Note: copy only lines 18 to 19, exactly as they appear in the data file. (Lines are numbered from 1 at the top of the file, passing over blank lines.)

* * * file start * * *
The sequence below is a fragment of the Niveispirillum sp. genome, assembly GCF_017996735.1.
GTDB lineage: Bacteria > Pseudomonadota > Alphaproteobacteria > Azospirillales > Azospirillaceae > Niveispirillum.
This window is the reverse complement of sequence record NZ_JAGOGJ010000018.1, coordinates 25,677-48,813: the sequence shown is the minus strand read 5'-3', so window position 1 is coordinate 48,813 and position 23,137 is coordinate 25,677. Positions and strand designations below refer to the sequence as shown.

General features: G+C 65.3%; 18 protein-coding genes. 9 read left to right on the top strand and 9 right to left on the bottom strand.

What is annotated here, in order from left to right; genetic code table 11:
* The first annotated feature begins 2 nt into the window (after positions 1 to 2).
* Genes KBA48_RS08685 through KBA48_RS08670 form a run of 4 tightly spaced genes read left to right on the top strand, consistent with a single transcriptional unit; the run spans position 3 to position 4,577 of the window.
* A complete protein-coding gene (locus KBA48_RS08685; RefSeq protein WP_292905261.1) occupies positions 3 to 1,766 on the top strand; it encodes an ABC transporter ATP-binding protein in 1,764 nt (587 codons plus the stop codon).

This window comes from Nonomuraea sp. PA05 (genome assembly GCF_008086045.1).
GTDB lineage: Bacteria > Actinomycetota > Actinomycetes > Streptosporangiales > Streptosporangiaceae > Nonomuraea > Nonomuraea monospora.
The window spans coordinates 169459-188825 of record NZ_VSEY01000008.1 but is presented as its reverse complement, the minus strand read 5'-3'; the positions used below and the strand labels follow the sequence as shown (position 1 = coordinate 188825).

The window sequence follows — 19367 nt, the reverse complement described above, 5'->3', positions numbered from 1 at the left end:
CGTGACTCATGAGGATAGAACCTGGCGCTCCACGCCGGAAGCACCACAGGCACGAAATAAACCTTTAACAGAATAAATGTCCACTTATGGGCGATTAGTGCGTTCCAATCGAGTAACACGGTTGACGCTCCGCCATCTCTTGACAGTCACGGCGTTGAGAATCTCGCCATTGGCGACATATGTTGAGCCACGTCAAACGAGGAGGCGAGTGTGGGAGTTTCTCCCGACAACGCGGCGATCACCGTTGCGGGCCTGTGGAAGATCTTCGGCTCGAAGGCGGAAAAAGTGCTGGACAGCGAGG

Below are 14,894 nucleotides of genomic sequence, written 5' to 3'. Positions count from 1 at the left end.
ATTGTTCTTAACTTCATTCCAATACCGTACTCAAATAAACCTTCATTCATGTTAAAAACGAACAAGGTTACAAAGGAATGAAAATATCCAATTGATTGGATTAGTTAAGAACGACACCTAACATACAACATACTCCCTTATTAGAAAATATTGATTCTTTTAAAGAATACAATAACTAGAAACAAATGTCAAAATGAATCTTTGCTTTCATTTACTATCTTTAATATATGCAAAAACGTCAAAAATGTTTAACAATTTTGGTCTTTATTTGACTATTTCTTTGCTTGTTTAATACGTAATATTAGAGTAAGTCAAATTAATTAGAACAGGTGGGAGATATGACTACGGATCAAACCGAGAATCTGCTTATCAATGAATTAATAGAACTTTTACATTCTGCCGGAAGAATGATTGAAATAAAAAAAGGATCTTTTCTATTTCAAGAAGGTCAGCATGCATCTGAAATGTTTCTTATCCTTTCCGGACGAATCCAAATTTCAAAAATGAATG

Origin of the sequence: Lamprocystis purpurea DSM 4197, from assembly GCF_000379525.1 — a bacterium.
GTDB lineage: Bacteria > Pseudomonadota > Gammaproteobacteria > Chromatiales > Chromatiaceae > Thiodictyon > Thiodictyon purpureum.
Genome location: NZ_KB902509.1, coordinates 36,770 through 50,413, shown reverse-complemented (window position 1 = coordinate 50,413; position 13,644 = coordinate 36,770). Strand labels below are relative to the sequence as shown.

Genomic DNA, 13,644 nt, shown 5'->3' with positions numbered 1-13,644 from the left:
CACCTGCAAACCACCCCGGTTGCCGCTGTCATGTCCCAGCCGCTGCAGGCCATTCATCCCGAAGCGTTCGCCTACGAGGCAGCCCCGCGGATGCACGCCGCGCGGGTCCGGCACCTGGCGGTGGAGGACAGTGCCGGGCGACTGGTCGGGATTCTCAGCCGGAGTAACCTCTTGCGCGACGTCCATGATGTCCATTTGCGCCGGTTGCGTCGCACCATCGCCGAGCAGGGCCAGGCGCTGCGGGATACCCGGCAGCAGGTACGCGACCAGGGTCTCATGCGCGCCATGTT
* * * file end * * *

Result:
Genome location: NZ_KB902509.1, coordinates 36,770 through 50,413, shown reverse-complemented (window position 1 = coordinate 50,413; position 13,644 = coordinate 36,770). Strand labels below are relative to the sequence as shown.

Genomic DNA, 13,644 nt, shown 5'->3' with positions numbered 1-13,644 from the left: